In his podcast Revisionist History, Malcolm Gladwell does two episodes inspired by William Henderson's paper The Lsat, Law School Exams and Meritocracy: The Surprising and Undertheorized Role of Test-Taking Speed. Those two episodes opened my eyes to how we constantly judge people on false merit and how our society often has a bias toward people with good test-taking speed. It's a great listen; you should check it out.

Henderson and Gladwell focus on the world of law. But in this post I'm going to discuss their idea from the perspective of programming.

Who's the better chess player?

Here is Gladwell's argument in a nutshell: We constantly measure people's reasoning ability with time pressured tests. We use those tests to decide for example who is accepted to high-ranking universities. However, science says that test-taking speed does not correlate with reasoning ability. Time pressured tests measure the speed of our reasoning ability, not the actual quality of it.

Gladwell divides people into two categories based on test-taking speed: tortoises and hares. Tortoises need their time to figure out solutions and answers while hares are fast thinkers. And just like in the fable of the tortoise and the hare, tortoises triumph over hares when the game is not about speed. For example, Henderson found out that law students who don't do so great in time constrained tests, are still able to get solid A's from take-home exams and papers.

You can see this same pattern in the world of chess. Chess games have a time limit. This is so that the games wouldn't go on forever and end up in ties. However, the time limits are not always the same: Classical chess games start from 90 minutes per side for the first 40 moves. In blitz chess, each player gets 10 minutes or less for all their moves.

Chess player Fabiano Caruana is ranked 2nd in the world. His peer Hikaru Nakamura is eleven ranks below him at 13th. However, these rankings are based on classical chess games. In blitz, Caruana wouldn't stand a chance against Nakamura. Nakamura dominates in the world of speed chess. Caruana's strength is his calculation skills while Nakamura's strength is his pattern recognition skills. When you decrease the play time, pattern recognition skills give you a greater advantage as a player.

So who is actually the better chess player? Nakamura or Caruana? We have the official ranking to answer this question. But if the organization in charge of the ranking would decide to decrease play time dramatically, the ranking would look something completely different. Great chess players are great in different ways. The official ranking is just one side of the story.

Why is someone a great programmer?

Think about your colleagues' and your own personal strengths and weaknesses. Think about Nakamura and Caruana. Think about the fact that test-taking speed doesn't correlate with reasoning ability. Are you able to agree with the following statements:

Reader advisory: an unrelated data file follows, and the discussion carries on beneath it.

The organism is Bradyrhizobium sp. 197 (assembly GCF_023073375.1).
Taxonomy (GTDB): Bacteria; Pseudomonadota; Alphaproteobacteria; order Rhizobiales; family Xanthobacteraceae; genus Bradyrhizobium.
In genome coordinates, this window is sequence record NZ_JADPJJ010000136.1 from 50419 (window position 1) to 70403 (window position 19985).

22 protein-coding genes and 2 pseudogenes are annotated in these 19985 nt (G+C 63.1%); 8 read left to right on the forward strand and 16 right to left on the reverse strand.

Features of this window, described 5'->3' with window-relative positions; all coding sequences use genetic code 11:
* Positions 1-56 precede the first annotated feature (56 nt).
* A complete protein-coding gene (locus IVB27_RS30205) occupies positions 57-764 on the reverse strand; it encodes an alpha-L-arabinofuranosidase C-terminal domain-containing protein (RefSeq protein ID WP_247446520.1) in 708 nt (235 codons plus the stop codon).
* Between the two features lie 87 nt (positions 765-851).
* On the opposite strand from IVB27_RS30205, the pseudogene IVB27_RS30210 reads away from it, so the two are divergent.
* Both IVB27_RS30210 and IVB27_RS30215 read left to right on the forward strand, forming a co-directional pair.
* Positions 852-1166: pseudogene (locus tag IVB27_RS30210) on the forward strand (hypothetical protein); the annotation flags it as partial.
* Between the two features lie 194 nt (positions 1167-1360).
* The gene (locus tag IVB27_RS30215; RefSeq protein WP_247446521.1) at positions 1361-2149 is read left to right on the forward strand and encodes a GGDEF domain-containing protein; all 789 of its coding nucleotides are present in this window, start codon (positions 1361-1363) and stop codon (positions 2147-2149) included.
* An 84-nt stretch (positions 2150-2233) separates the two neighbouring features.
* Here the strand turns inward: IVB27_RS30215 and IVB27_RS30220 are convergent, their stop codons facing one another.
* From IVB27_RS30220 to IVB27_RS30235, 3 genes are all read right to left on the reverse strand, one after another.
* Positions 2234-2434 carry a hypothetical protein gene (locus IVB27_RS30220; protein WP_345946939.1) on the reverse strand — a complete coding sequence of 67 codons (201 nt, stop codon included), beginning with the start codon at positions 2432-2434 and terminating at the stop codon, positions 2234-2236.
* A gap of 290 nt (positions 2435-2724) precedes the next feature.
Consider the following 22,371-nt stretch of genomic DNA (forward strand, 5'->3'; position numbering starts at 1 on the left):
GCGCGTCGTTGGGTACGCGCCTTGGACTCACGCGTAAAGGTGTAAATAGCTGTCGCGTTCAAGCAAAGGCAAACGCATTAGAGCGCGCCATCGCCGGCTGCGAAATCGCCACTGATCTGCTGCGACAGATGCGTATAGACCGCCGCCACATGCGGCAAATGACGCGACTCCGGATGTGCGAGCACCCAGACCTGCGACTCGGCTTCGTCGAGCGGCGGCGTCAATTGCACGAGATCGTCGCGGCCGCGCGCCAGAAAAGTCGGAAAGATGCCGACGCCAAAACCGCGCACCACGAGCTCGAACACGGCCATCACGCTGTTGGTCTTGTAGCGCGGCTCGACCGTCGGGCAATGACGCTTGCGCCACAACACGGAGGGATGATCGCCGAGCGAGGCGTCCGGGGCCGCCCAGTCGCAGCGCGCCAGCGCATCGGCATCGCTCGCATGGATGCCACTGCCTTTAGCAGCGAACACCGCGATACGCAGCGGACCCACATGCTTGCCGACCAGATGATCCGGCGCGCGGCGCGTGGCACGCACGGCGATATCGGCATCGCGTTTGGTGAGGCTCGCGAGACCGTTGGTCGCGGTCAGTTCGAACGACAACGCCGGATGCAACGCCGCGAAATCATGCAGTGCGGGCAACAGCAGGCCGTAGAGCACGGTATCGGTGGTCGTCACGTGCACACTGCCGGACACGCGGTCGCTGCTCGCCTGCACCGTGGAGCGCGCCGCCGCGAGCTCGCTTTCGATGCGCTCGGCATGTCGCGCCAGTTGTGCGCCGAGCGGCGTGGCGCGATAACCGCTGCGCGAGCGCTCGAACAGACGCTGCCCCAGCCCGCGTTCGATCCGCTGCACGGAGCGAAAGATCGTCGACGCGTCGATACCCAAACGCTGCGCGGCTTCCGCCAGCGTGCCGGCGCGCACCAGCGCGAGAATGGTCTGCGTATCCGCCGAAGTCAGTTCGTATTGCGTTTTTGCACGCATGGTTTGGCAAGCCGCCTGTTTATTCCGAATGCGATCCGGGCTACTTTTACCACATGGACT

• Great developers have great reasoning ability
  • However, your learning speed doesn't correlate with your reasoning ability
  • ...your delivery speed doesn't correlate with your reasoning ability
  • ...your ability to succeed in whiteboard interviews doesn't correlate with your reasoning ability

Even if you agree with those statements, you probably also make conclusions like these (consciously or unconsciously):

  • Because person A learned C++ in a month, she's a better programmer than person B who spent 6 months learning the language
  • Because person A delivers features faster than person B, she's the better programmer in our team
  • Because person A nailed our whiteboard interview, she's the best candidate and therefore the best programmer we can hire

It's likely that inside your team and your organization, there is a bias toward tortoises or hares. It can be that because of your interview process, you end up hiring more hares or tortoises. Because of the way delivered work gets highlighted and successes celebrated inside your organization, you might be promoting either more hares or tortoises.

It's also possible that there isn't anything wrong with your biases. If you need hares, by all means hire hares. If you need tortoises, hire tortoises.

But what if you haven't thought about whether the work you have set out to do is meant for hares or tortoises. What is the version of the fable people tell themselves inside your organization? In the minds of people, is the winner the hare or the tortoise? And if you look at the facts objectively, does their version of the story match with reality?

My interview story

A little more than a year ago, I was interviewing for a job. I was asked to take a couple of online tests to measure my reasoning abilities. The tests had such strict time constraints that most people weren't able to finish all the questions in time. You had to mark your answers fast and not second-guess anything.

I took the tests and I scored fairly well (not amazing but also not bad). Based on the results, I thought that the tests suggested that I'm smart. But in fact, all I had managed to prove anyone is that I have pretty good test-taking speed. I, and the interviewers, falsely thought that the tests said anything truly meaningful about my reasoning ability.

By the way, just so you don't think I'm trying to do a humblebrag with this story, let me drill my point into you by quoting Henderson's paper: "it is widely acknowledged that test-taking speed and reasoning ability are separate abilities with little or no correlation to each other." Just because you're fast, doesn't mean you're smart, and vice versa.

I actually don't know if I would have been hired. I dropped out of the interview process. I figured that the job required much more contemplation and deep reflection that I had the patience for. It was work meant for a tortoise and I was a hare.

Sadly, the company had forgotten the lesson of the fable. They were betting on the hares of the world.